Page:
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Working-Age Adult Mortality, Orphan Status, and Child Schooling in Rural Mozambique

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  • Mather, David

Abstract

There is growing concern that the AIDS epidemic may reduce long-term human capital development through reductions in child schooling, thus severely limiting the long-term ability of orphans and their extended families to escape poverty. This concern has led to an empirical debate regarding whether to target orphans or poor children (or both) with schooling subsidies. This paper contributes to this on-going debate by using a large panel dataset from 2002-2005 from rural Mozambique to measure the impact of working-age (WA)adult mortality, morbidity and orphan status on child primary schooling.

Suggested Citation

  • Mather, David, 2011. "Working-Age Adult Mortality, Orphan Status, and Child Schooling in Rural Mozambique," Food Security International Development Working Papers 119320, Michigan State University, Department of Agricultural, Food, and Resource Economics.
  • Handle: RePEc:ags:midiwp:119320
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    File URL: http://ageconsearch.umn.edu/record/119320/files/idwp117Rev.pdf
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    References listed on IDEAS

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    1. Mather, David & Donovan, Cynthia, 2008. "The Impacts of Prime-Age Adult Mortality on Rural Household Income, Assets, and Poverty in Mozambique," Food Security Collaborative Working Papers 56071, Michigan State University, Department of Agricultural, Food, and Resource Economics.
    2. Yamano, Takashi & Jayne, T. S., 2004. "Measuring the Impacts of Working-Age Adult Mortality on Small-Scale Farm Households in Kenya," World Development, Elsevier, vol. 32(1), pages 91-119, January.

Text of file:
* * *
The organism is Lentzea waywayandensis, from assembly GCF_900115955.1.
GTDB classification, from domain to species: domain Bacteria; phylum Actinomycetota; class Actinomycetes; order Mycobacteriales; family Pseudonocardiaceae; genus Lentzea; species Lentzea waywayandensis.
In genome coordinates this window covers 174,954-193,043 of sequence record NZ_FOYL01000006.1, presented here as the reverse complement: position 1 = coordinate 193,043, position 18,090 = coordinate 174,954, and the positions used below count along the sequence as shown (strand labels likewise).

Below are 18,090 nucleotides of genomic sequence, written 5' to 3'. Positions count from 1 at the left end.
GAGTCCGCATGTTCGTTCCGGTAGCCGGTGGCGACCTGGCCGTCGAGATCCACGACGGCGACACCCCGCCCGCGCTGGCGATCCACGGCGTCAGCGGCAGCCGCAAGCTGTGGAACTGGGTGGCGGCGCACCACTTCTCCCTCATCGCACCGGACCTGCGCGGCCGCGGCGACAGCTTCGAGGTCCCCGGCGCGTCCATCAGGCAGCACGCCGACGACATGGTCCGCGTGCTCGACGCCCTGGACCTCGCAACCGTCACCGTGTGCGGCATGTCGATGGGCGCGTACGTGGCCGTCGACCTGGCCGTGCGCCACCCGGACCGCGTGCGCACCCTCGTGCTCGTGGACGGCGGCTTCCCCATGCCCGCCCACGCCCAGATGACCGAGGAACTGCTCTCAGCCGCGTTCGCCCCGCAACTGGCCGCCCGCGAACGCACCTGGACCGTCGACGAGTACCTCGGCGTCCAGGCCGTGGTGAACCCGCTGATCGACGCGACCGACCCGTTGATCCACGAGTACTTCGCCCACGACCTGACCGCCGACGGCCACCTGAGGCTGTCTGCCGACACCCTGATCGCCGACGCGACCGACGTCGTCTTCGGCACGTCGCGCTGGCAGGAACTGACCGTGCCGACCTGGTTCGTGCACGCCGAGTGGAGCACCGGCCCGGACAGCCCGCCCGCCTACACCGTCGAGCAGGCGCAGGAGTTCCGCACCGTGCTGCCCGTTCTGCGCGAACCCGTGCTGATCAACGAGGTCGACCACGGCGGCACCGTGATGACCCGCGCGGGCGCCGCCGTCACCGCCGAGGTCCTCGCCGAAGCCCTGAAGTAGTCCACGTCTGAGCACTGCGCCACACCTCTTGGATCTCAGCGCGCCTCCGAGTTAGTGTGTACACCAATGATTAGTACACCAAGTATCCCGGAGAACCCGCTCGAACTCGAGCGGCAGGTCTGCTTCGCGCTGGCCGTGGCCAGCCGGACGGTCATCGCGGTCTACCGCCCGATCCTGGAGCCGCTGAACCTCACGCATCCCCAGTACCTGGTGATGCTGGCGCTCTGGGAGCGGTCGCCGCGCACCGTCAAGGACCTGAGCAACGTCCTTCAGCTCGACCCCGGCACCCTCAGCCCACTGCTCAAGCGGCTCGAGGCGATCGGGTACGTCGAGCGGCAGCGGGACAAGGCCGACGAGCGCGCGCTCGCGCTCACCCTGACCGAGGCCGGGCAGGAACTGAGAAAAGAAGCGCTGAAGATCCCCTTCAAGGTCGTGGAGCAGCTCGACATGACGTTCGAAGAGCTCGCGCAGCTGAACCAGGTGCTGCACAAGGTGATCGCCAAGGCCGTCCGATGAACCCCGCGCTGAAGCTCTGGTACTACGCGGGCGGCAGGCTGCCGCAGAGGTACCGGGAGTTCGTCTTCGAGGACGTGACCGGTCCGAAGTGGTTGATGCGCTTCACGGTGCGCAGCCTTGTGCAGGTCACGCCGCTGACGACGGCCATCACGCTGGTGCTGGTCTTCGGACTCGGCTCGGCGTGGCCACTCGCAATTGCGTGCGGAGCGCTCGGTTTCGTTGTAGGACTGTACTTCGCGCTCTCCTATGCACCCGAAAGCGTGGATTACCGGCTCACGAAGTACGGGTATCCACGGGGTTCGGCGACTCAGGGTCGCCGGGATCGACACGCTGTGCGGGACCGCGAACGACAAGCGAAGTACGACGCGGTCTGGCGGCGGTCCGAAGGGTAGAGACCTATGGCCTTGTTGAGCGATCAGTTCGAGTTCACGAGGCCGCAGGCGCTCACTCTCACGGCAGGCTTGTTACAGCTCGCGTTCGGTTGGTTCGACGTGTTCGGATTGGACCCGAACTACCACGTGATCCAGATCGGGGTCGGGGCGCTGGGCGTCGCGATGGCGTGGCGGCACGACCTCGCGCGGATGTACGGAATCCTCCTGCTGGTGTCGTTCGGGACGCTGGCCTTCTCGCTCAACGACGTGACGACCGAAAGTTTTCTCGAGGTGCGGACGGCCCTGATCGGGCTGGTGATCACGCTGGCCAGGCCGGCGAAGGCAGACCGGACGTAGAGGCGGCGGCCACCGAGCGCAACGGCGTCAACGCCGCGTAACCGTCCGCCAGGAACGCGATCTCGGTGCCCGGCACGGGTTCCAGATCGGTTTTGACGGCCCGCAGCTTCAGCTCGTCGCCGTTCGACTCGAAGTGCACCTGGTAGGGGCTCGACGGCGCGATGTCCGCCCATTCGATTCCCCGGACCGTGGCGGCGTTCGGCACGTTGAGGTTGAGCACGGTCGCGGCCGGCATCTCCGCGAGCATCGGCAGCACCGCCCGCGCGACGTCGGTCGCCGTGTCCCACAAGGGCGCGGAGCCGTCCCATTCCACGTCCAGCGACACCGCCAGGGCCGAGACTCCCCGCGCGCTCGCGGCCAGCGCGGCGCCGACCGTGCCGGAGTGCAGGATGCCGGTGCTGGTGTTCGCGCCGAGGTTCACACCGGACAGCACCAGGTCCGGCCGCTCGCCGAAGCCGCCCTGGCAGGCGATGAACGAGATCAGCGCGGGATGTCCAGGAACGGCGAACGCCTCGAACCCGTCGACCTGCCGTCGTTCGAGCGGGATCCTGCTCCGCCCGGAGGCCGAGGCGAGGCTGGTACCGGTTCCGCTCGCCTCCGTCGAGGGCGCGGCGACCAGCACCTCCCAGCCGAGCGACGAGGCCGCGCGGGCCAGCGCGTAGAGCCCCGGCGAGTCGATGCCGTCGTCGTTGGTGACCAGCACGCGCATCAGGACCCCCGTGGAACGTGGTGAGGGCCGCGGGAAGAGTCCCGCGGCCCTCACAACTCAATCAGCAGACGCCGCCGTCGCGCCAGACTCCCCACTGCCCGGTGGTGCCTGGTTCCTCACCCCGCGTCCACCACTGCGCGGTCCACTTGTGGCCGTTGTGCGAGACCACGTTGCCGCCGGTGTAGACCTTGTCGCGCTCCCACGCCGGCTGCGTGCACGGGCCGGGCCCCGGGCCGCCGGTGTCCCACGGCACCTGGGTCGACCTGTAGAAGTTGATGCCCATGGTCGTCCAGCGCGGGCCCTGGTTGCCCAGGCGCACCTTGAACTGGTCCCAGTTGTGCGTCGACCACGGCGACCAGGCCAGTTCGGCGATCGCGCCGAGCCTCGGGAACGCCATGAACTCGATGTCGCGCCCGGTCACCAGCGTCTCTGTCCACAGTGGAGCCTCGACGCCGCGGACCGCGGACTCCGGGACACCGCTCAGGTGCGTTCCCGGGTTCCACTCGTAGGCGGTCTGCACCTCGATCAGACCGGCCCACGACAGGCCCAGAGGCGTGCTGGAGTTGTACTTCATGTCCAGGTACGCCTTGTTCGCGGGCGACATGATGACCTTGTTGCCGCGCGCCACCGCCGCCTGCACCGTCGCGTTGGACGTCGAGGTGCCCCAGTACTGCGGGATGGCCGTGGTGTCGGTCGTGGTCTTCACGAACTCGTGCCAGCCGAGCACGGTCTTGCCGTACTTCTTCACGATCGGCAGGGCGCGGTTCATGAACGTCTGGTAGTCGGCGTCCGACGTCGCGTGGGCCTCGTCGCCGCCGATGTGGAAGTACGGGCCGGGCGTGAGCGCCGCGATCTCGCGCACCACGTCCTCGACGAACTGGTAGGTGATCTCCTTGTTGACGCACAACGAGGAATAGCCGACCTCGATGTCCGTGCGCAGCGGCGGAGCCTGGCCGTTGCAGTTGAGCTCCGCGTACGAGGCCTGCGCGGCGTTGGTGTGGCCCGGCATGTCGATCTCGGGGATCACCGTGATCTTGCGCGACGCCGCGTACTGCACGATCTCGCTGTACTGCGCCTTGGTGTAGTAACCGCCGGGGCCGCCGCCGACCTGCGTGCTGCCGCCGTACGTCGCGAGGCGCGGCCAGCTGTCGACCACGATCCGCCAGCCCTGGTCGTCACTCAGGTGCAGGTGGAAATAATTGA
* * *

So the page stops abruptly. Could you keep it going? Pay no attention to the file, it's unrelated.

3. Martha Ainsworth & Kathleen Beegle & Godlike Koda, 2005. "The Impact of Adult Mortality and Parental Deaths on Primary Schooling in North-Western Tanzania," Journal of Development Studies, Taylor & Francis Journals, vol. 41(3), pages 412-439.
    4. Harold Alderman & Jere Behrman & Hans-Peter Kohler & John A. Maluccio & Susan Watkins, 2001. "Attrition in Longitudinal Household Survey Data," Demographic Research, Max Planck Institute for Demographic Research, Rostock, Germany, vol. 5(4), pages 79-124, November.
    5. Yamauchi, Futoshi & Buthelezi, Thabani & Velia, Myriam, 2006. "Gender, labor, and prime-age adult mortality: evidence from South Africa," FCND discussion papers 208, International Food Policy Research Institute (IFPRI).
    6. Mather, David & Donovan, Cynthia & Weber, Michael T. & de Marrule, Higino Francisco & Alage, Albertina, 2004. "Household Responses to Prime Age Adult Mortality in Rural Mozambique: Implications for HIV/AIDS Mitigation Efforts and Rural Economic Development Policies," Food Security Collaborative Working Papers 56060, Michigan State University, Department of Agricultural, Food, and Resource Economics.